In my previous article , I discussed how I'm developing an Internet of Things curriculum for my CTE (Career Technical Education) high school students in electronics technology by using the Cypress Semiconductor BLE Pioneer Kit with a PSoC board. The emerging technology curriculum's objective is to teach basic design engineering and new product creation methods by way of building an IoT wireless sensor instrument. The new product creation engineering steps I plan to use are summarized, as follows:
- Receive customer product requirements
- Develop product specifications (hardware/software)
- Build proof of concept (PoC) prototype
- Test PoC prototype
- Demo PoC prototype to customer
- Revise PoC prototype for manufacturing production
- Product launch
I discussed the importance of receiving customer product requirements and the first developmental gate to designing an IoT device in my previous article. Also, I summarized the process of developing product specifications for hardware and software design elements, illustrating it by using PSoC Creator's hierarchical diagram and the health thermometer's product description document features/functions flowchart.
With such product specifications and customer requirements on hand, my students will be able to build PoC prototypes for functional testing. Off-the-shelf electronic kits are great for building the PoC prototypes because of rapid development in wiring circuits using solderless breadboards. Since the IoT product is based on temperature sensing, the Radio Shack Electronic SensorLab was the best choice for building the PSoC BLE electronic circuit interface.
Testing the Health Thermometer PoC Prototype
The next phase of the IoT project is to test the PoC prototype of the health thermometer. A small room heater will be used to change the thermistor's resistance so the CySmart app's profile of the health thermometer can display the temperatures on a Bluetooth-enabled mobile device.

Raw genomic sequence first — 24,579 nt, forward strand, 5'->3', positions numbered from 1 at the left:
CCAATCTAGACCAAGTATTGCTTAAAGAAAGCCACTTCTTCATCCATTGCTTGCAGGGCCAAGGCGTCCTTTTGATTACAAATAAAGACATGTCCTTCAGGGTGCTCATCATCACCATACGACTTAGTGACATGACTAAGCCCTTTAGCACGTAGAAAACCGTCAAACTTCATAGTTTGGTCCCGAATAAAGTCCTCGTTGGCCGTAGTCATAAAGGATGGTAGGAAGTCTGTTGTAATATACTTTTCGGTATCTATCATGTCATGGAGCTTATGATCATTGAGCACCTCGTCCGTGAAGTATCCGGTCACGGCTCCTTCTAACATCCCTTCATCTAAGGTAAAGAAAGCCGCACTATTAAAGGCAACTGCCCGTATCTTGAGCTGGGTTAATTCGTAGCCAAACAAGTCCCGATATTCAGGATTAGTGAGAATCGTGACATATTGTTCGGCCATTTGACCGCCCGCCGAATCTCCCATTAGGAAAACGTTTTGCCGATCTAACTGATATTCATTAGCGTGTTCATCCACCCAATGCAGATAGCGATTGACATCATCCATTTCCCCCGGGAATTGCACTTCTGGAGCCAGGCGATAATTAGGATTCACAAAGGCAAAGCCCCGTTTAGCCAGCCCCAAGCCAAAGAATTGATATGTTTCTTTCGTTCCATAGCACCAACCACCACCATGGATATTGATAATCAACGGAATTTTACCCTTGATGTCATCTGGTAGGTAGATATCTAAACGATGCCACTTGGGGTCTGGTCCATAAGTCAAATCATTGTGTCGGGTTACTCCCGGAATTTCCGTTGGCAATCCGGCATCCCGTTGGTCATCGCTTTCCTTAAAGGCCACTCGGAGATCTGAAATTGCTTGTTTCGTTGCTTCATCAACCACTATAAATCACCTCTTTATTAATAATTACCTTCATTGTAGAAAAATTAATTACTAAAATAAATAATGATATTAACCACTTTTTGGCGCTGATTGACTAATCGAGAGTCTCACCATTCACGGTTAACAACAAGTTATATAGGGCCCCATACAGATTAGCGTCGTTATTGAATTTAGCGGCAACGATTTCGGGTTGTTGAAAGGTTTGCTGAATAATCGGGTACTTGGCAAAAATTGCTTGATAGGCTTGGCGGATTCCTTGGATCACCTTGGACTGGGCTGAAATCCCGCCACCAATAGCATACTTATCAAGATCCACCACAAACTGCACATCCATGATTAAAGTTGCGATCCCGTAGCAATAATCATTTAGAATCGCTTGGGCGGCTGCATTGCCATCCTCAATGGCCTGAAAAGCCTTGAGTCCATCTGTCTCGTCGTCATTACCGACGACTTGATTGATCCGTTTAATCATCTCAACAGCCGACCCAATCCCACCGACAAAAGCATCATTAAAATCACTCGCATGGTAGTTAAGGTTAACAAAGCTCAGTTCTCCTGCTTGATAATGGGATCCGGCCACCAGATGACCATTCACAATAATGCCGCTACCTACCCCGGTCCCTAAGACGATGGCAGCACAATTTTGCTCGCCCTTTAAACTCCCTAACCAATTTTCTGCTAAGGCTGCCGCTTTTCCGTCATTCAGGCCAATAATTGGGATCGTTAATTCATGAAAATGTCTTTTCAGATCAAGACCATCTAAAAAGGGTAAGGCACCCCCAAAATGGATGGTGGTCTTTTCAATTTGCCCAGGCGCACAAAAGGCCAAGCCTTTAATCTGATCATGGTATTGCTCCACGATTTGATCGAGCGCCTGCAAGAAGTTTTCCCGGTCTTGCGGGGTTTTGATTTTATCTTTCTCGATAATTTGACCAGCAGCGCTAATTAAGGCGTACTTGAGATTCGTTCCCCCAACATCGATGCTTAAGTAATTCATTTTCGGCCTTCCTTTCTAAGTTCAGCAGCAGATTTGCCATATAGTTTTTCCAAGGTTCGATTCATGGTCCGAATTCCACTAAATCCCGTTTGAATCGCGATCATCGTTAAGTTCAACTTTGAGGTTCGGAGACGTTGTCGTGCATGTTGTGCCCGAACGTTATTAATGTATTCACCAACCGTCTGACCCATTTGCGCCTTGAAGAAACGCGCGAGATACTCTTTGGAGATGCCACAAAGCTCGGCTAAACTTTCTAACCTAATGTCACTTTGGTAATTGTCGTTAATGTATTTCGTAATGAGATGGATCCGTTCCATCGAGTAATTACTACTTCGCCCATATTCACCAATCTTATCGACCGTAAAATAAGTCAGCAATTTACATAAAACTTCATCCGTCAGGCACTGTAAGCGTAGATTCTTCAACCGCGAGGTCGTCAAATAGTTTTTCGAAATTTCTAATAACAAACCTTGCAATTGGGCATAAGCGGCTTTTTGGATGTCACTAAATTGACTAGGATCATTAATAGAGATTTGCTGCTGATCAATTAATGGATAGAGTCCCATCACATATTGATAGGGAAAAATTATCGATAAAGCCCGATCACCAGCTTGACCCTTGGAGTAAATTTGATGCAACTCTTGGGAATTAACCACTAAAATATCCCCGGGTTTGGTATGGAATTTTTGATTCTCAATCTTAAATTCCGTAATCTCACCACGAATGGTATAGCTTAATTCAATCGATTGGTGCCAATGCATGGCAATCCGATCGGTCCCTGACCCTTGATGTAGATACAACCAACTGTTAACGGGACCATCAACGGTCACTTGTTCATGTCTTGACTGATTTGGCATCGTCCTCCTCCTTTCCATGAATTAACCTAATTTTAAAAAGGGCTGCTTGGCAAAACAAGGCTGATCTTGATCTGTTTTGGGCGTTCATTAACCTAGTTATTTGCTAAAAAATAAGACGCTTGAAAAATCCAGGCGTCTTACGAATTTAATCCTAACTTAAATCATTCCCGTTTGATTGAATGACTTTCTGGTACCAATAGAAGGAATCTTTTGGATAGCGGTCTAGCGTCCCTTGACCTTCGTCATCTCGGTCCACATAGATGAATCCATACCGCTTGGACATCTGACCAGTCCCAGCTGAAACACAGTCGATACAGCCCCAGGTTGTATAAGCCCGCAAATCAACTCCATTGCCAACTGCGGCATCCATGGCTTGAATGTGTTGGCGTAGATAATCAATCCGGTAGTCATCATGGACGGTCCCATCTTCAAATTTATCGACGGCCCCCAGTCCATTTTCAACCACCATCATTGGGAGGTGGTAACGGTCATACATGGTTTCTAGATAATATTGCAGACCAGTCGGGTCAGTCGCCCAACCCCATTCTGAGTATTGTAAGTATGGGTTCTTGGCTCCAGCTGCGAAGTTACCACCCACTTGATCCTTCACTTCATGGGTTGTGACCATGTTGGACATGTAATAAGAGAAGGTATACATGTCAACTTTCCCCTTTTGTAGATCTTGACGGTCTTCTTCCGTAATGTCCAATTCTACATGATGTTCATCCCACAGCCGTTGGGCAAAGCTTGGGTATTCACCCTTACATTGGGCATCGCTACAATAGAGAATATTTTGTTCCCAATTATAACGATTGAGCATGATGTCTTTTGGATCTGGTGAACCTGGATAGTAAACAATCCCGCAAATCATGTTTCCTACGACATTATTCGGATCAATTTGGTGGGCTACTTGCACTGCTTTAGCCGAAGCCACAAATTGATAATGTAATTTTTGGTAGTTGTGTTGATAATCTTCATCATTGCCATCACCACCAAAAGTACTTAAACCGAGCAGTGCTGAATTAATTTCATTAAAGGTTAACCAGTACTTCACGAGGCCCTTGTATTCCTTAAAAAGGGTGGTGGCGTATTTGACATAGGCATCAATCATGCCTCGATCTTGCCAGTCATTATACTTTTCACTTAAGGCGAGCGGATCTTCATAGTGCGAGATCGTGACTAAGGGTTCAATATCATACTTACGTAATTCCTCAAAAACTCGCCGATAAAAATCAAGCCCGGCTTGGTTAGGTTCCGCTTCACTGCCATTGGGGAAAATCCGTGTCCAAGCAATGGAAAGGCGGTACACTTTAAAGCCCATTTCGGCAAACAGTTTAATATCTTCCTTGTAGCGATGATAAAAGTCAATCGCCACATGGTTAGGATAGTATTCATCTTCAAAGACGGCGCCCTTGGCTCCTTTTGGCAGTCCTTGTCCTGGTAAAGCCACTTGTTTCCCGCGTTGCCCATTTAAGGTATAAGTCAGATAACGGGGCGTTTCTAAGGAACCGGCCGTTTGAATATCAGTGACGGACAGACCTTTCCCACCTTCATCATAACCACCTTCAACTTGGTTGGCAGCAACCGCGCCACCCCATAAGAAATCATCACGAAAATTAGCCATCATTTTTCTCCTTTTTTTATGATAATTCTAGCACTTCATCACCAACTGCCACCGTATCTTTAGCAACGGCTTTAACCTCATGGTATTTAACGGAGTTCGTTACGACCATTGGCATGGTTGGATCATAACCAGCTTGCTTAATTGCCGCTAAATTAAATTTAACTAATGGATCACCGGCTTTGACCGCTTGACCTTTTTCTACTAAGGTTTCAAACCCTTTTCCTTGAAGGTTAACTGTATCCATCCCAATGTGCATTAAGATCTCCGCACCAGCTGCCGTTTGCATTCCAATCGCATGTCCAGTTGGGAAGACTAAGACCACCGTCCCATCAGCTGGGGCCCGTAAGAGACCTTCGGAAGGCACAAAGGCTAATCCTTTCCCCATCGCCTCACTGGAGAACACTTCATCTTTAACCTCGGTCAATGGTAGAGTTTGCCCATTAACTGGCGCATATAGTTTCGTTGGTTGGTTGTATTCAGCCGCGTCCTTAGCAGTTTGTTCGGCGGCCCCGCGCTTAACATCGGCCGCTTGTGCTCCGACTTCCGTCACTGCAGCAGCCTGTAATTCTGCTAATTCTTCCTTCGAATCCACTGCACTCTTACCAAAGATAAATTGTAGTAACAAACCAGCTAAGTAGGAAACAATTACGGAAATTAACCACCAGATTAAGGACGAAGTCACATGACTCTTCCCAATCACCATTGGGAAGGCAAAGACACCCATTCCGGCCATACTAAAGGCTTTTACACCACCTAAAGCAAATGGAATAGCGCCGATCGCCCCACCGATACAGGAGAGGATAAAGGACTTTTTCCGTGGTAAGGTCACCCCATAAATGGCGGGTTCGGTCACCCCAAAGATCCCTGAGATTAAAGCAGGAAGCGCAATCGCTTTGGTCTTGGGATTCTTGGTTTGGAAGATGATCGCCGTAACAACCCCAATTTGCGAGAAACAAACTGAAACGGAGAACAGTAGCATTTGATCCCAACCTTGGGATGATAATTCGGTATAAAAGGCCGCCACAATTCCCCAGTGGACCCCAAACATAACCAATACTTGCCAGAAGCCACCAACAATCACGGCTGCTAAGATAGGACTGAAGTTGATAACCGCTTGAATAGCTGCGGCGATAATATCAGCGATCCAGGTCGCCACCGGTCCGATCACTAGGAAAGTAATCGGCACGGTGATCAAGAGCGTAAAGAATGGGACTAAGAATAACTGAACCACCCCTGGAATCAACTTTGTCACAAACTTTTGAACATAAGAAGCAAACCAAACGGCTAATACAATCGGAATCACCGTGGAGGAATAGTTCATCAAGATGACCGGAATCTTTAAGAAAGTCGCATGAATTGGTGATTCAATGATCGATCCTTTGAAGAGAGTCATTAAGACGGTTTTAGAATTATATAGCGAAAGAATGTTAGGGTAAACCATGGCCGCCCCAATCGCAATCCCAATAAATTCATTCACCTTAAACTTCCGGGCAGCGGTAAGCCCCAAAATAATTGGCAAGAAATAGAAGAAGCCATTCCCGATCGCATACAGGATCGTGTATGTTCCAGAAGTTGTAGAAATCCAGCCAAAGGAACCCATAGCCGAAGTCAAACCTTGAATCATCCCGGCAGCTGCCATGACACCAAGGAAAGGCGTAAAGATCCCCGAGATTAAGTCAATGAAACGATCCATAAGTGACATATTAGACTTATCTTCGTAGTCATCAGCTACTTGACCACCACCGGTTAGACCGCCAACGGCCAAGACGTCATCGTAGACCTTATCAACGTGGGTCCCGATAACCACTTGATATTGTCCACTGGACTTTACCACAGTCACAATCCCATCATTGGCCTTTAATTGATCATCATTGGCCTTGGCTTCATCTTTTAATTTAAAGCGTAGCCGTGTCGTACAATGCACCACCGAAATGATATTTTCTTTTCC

This testing of the PoC prototype provides a technical training discussion on the electrical operation of thermistors and voltage divider circuits. The theory behind the electrical operation of thermistors and voltage dividers can be expressed as a simple equation:
Vthermistor is the output voltage of the electronic sensor
Rthermistor is the resistance of the thermistor
Rtotal is the summation of the thermistor and 10 kilo-ohm series resistance
V3.3V is the supply voltage (3.3 V) powering the voltage divider circuit.
A DC voltmeter can be attached across the thermistor to monitor the voltage as temperature changes affect its resistance.
The Project's STEM Connection
Besides teaching basic electrical circuit theory, the health thermometer is an excellent hands-on tool for STEM projects, as well. The science behind the health thermometer can be explored by way of temperature conversions. I plan on adding a STEM element to the IoT curriculum by having the students convert Celsius to Fahrenheit measurements using the equation:
As Celsius data is being transmitted from the health thermometer's electronic sensor to a smartphone or tablet, the temperature values can be recorded into a lab notebook. Basic math skills in using order of operation can be taught and reinforced with the health thermometer, as well. The final conversion values from the health thermometer can be entered into an Excel spreadsheet.
Two columns will be used for entering Celsius data